Likewise, but maybe that's just bravado(?). I feel that I work best working 10 hour stints over a 30 hour period and sleeping 12 hours after that (with cat naps in between). Obviously I can't sustain that and also do a 9-5. And in that respect I think the make it perspective comes from the context of 'how to make it to daily corporate meetings and such (broadly speaking). That need aspect is foreign to me (with my 'i'll sleep when i'm dead' attitude). But maybe we're the fools(?).

Another thing:
I've experienced a fair amount of PTSD things that cause sleep issues. [I'm using myself as an example here]. I think make it is relative to what your mind has tolerance for in terms of downtime. In my situation, I think(?) my mind/muscle-memory/etc. only allows for 4-5 hours of sleep at a time; which makes things tricky for jobs and stuff.

Like I said: I like your article. It's a subject that is dear to me and I think it's really an important topic -and often a neglected subject matter.

Lastly, I apologize for not adding sources for my comments. I can do so if pressed.


Thread Thread
damcosset profile image
Damien Cosset

That need aspect is foreign to me (with my 'i'll sleep when i'm dead' attitude). But maybe we're the fools(?).

I sure hope not :D

I completely understand, and agree, that every one is going to have different circumstances and preferences on how they approach their relationship to sleep. The 8 hours sleep might be a luxury that only some can have. I don't have kids yet, so maybe I will change my speech later :D

As for the sources, if you feel like they could contribute to the article, I would be more than happy to add them in the sources for this article. Having another point of view and a different pair of eyes on the subject can't hurt.

vimmer9 profile image
Damir Franusic

First or all, It's a great article and I haven't finished it but have, on the others hand, saved it for later. The funny thing is, when you're younger you feel invincible and don't pay attention to your sleeping habits.

I belive this is especially prominent in software development community or maybe it's IT in general. I felt the need to comment since I've been doing dev for around 20 years, started when I was 16.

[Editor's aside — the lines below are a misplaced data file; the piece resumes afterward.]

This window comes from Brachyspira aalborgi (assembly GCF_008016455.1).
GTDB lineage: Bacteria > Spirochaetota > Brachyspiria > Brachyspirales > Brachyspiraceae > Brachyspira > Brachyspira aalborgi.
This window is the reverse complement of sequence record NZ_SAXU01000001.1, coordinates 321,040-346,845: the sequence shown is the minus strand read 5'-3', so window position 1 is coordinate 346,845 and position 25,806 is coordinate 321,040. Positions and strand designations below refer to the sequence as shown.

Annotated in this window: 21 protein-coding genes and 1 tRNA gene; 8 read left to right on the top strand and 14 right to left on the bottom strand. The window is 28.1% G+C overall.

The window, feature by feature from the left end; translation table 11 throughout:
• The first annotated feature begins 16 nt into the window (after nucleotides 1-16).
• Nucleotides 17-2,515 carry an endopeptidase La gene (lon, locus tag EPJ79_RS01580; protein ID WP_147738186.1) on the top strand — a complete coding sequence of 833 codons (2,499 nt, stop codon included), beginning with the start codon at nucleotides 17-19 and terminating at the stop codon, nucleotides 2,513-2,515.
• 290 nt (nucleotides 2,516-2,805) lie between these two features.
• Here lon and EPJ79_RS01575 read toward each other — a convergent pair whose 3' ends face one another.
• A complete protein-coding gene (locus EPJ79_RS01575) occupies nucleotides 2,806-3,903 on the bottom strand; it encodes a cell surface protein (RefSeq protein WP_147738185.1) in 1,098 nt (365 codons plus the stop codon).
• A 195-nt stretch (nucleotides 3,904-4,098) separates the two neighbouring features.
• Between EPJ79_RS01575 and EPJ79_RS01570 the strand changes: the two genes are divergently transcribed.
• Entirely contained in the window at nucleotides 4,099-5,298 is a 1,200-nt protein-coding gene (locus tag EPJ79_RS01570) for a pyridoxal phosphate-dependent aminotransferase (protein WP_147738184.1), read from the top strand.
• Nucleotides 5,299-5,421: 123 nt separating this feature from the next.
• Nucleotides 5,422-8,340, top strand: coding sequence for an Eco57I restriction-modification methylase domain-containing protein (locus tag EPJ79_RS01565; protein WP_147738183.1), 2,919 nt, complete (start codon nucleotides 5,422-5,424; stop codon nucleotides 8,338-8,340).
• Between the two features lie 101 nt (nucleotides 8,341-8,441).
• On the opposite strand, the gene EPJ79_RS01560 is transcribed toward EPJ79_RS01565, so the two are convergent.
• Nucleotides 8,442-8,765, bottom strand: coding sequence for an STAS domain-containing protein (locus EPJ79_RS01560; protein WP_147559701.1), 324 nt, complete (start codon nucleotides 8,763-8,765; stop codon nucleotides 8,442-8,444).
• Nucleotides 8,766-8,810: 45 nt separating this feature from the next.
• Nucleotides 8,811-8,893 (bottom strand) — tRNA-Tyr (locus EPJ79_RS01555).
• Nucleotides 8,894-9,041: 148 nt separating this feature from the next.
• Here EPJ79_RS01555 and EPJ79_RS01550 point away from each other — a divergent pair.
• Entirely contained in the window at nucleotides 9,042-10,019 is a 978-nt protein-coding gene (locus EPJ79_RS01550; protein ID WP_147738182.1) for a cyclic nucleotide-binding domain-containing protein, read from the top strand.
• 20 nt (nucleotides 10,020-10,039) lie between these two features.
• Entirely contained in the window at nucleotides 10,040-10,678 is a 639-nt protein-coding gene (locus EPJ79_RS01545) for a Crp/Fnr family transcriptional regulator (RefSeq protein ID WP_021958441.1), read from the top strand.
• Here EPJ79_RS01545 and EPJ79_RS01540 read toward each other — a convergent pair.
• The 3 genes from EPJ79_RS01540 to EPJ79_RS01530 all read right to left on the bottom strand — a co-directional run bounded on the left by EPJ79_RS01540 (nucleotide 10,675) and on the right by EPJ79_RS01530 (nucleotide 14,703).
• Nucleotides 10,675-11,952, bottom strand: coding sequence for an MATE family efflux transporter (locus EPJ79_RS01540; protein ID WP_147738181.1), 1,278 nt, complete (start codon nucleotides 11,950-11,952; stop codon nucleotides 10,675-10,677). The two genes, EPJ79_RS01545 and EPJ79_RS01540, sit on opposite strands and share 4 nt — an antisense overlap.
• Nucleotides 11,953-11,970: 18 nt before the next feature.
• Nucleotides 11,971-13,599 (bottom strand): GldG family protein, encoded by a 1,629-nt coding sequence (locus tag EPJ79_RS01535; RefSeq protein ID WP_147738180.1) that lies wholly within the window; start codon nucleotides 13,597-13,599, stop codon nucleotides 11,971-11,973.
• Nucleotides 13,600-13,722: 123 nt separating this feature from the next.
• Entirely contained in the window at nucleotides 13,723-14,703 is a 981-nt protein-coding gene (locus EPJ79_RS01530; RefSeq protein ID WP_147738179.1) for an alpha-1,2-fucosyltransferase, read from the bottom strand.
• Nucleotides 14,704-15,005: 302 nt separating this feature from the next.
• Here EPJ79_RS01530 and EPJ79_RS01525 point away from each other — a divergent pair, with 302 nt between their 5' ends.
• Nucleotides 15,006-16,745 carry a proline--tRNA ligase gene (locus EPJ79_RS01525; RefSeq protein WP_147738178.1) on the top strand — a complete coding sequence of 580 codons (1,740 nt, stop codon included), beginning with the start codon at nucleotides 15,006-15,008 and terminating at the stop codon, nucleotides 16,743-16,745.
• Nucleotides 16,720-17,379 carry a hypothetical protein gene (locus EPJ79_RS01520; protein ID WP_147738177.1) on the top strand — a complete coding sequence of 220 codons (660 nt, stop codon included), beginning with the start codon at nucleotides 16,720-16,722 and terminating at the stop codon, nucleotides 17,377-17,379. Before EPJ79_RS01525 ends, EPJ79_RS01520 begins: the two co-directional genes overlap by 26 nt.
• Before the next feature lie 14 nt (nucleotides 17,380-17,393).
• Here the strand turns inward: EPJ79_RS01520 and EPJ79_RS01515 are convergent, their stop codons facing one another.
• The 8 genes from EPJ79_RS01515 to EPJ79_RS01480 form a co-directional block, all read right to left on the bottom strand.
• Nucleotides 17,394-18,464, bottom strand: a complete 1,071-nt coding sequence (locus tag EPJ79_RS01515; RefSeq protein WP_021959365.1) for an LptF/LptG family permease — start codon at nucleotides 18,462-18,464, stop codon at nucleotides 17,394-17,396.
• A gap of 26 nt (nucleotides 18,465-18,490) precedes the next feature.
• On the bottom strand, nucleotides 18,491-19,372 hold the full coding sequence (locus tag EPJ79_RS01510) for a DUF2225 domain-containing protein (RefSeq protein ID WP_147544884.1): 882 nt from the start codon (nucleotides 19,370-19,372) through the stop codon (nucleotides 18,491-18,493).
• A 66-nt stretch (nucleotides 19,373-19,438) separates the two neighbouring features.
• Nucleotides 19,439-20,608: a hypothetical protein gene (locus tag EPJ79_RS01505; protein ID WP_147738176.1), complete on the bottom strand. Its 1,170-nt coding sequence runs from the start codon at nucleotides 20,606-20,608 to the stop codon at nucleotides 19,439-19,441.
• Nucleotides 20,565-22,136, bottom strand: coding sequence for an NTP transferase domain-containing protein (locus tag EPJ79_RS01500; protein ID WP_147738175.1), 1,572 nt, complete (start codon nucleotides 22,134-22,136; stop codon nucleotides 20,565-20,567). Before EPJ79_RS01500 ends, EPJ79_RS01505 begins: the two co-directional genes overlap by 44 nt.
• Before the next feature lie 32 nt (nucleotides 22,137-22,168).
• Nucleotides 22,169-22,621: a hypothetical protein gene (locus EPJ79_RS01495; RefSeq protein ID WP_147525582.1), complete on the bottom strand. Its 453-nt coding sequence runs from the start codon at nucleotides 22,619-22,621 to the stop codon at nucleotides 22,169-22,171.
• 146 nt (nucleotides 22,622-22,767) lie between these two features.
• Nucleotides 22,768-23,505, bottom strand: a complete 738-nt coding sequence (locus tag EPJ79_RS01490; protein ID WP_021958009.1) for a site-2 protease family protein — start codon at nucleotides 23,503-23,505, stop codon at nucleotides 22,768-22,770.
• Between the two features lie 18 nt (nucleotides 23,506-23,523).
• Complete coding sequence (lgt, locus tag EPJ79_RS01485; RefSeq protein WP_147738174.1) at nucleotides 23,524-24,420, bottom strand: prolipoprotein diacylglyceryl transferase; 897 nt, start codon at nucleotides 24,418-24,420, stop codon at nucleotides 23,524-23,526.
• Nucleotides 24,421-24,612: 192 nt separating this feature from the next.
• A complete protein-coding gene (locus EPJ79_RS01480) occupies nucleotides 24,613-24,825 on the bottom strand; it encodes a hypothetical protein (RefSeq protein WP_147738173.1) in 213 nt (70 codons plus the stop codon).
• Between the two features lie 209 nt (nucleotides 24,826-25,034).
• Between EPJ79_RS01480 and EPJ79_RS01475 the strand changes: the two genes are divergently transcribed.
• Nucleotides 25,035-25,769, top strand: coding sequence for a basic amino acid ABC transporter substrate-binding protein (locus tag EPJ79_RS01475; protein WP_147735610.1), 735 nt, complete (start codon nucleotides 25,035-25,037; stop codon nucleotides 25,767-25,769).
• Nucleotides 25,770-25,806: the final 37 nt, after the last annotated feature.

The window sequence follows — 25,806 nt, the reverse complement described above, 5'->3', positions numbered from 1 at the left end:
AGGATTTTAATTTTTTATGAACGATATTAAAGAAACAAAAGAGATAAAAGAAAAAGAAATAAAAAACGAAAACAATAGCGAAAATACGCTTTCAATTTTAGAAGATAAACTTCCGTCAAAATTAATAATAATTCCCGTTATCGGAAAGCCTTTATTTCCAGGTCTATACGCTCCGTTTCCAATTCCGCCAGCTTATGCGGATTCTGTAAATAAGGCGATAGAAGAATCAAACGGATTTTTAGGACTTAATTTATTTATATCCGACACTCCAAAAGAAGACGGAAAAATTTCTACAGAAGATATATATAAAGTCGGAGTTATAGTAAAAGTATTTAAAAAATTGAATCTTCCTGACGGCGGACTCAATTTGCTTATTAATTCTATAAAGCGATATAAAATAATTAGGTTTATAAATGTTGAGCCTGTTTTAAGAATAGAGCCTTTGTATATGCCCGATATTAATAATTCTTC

In the old days, I would sleep maybe 2 to 4 hours a day, and would stress myself to the point of almost collapsing.

After weeks of this torture, my body finally decided to put a stop to all this in a form of grand mall epileptic seizure. And there you have it.

If I hadn't been so reckless about my own health, my daily routine would not include taking two types of pills twice a day.

This is just my unfortunate experience and it doesn't happen to everyone but it could happen to you if you're not careful. Times have also changed, for the worse of course; now it's even more stressful and people are pushed to work even harder.

Go to bed before 2am, get at least 6 hours of sleep, it will increase your productivity and maybe spare you of any potential health issues.


jnasoy profile image
Joseph Nash Belandres

Great article. I usually only get an average of 5 hours of sleep and I don't feel productive even though i have more available time (technically) to do work. I feel like I am always dreaming up to the point i cannot recognize reality anymore (you know what i mean? Hehe). Thanks for the advice i will try to get as much sleep as I can starting today. It all boils down having self dicipline

garrett profile image
Garrett / G66

I definitely sleep more than I should, but I think some of that is because my sleep isn’t optimized.